2018 Pascual Toso "Alta" Malbec Barrancas Vineyards, Mendoza ($50)
This is a deeply savory expression of Malbec, with distinct leather tones alongside sun-warmed granite, green olives, and scorched earth, but with a bit of air, purple berry and plum fruit emerge, making this an excellent companion to char-grilled and slightly smoky ribeye.
2019 Piattelli Vineyards Reserve Malbec Cafayate Valley, Salta ($13)
Grown at 5,900 feet above sea level, this Malbec finds its footing on the floral end of the spectrum -- candied violets, the suggestion of jasmine -- with anchoring notes of juicy, generous plums and blueberries. A scrubby herb character hovers in the background, and a seam of mineral cuts through the center. This is a lot of wine for a very reasonable price.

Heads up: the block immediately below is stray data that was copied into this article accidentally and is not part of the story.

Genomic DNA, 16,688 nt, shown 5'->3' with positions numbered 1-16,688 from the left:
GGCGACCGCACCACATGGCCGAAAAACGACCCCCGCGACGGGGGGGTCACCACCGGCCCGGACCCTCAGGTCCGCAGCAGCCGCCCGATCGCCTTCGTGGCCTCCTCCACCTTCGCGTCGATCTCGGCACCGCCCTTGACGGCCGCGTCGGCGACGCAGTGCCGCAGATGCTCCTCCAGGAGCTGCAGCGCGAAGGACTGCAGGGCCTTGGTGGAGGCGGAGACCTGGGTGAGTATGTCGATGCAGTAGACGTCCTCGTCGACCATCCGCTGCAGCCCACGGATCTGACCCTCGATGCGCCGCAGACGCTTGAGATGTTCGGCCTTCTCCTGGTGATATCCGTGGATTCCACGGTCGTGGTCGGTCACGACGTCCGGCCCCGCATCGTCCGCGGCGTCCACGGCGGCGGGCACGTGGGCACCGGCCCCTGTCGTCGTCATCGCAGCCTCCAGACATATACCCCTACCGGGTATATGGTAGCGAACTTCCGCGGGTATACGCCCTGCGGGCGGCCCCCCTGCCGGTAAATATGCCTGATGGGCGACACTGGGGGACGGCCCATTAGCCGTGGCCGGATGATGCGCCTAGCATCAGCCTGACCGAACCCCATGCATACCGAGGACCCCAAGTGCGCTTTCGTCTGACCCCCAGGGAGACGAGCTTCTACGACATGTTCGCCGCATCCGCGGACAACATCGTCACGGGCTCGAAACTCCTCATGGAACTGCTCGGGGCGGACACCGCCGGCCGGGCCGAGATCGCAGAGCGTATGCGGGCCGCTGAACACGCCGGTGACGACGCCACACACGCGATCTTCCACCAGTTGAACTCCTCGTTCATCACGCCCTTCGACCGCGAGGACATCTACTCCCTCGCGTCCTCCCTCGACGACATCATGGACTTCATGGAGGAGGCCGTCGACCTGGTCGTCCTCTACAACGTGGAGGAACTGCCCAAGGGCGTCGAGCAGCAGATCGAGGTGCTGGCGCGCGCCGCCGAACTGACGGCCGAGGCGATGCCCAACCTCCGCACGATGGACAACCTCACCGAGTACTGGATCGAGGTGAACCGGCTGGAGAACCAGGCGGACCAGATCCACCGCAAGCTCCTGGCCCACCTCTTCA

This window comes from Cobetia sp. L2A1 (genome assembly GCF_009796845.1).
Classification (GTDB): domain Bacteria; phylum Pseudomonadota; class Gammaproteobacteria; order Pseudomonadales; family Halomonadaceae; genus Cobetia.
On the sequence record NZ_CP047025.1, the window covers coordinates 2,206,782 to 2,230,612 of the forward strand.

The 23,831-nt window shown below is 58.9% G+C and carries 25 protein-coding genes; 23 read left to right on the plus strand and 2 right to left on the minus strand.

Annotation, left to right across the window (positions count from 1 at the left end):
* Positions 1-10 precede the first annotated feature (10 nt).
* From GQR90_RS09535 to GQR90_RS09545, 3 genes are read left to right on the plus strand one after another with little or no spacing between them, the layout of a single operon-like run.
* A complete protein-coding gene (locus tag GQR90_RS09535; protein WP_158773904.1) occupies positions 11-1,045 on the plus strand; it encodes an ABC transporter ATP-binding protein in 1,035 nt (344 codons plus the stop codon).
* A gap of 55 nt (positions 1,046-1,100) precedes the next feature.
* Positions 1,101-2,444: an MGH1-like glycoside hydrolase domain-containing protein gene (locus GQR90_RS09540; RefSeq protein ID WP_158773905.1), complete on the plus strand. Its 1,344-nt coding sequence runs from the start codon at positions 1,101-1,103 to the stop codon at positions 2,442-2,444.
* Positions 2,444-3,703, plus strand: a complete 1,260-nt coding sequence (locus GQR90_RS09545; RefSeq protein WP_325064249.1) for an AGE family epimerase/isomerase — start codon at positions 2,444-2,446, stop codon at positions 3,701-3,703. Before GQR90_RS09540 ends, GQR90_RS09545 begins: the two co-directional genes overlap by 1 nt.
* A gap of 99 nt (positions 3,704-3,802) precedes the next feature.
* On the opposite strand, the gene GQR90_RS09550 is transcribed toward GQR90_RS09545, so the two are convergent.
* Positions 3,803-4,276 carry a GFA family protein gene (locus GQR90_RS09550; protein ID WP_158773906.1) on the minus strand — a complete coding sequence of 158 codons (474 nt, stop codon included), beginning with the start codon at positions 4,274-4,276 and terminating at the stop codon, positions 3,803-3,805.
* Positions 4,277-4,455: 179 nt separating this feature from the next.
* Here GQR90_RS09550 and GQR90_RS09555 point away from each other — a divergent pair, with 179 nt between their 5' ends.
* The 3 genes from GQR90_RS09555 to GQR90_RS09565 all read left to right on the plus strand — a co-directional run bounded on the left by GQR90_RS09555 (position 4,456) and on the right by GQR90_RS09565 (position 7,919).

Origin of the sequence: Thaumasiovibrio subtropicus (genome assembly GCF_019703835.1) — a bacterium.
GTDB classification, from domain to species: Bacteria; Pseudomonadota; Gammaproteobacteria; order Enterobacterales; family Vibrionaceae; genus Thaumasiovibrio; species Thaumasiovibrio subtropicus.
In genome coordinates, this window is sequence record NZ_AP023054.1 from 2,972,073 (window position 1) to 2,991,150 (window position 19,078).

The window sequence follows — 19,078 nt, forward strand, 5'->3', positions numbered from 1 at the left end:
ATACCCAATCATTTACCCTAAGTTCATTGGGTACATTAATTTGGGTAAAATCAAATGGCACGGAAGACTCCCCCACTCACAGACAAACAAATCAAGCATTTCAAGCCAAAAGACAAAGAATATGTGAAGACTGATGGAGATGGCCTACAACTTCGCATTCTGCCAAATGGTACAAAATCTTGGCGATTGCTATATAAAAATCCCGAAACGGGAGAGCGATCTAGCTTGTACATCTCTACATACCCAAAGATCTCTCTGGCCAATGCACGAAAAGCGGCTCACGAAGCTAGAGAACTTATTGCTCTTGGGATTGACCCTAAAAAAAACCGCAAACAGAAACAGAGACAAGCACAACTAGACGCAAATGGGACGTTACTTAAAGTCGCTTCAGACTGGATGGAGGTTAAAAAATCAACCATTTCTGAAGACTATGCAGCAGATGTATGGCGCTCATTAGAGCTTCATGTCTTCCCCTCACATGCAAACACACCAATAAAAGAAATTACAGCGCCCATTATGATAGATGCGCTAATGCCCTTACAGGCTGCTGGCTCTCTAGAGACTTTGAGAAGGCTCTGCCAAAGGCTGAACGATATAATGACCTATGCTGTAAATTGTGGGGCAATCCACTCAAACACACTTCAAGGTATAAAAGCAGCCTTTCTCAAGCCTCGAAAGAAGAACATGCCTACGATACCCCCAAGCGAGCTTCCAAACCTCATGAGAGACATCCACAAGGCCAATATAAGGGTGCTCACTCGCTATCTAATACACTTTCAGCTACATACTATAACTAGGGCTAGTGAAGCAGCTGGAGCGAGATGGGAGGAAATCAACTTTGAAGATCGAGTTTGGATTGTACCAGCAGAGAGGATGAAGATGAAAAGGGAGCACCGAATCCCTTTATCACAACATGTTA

2014 Pyros Block No. 4 Single Vineyard Malbec Valle de Pedernal ($40)
What a gorgeous and idiosyncratic nose of sesame seeds, tobacco, leather, and cherries with their pits, before a palate of bright acidity and maturing characteristics of bresaola, scrubby herbs, orange oils, espresso crema, and wild strawberries. A wine at its peak that still can age another 5 years.
2019 Salentein Reserve Malbec Valle de Uco ($19)
Smoldering rosemary lifts this cassis-coated Malbec, with a bit of butterscotch sweeping in on the mineral, unexpectedly saline finish. This is one for food.
2019 Santa Julia Malbec Reserva Valle de Uco, Mendoza ($13)
Bright and gulpable for its mouthwatering cherries, black raspberries, and sweet vanilla and whole cloves, yet sneakily complex with more savory allspice and cigar tobacco notes that elevate the well-structured finish.
2017 Susana Balbo Signature Malbec Valle de Uco ($25)
Sweet, ripe, sappy cherry liqueur and crushed blackberries are joined by whole cloves, vanilla, and a nod in the direction of cardamom in this generous, food-friendly red.
2015 Tapiz "Black Tears" Malbec San Pablo Vineyard, Uco Valley ($50)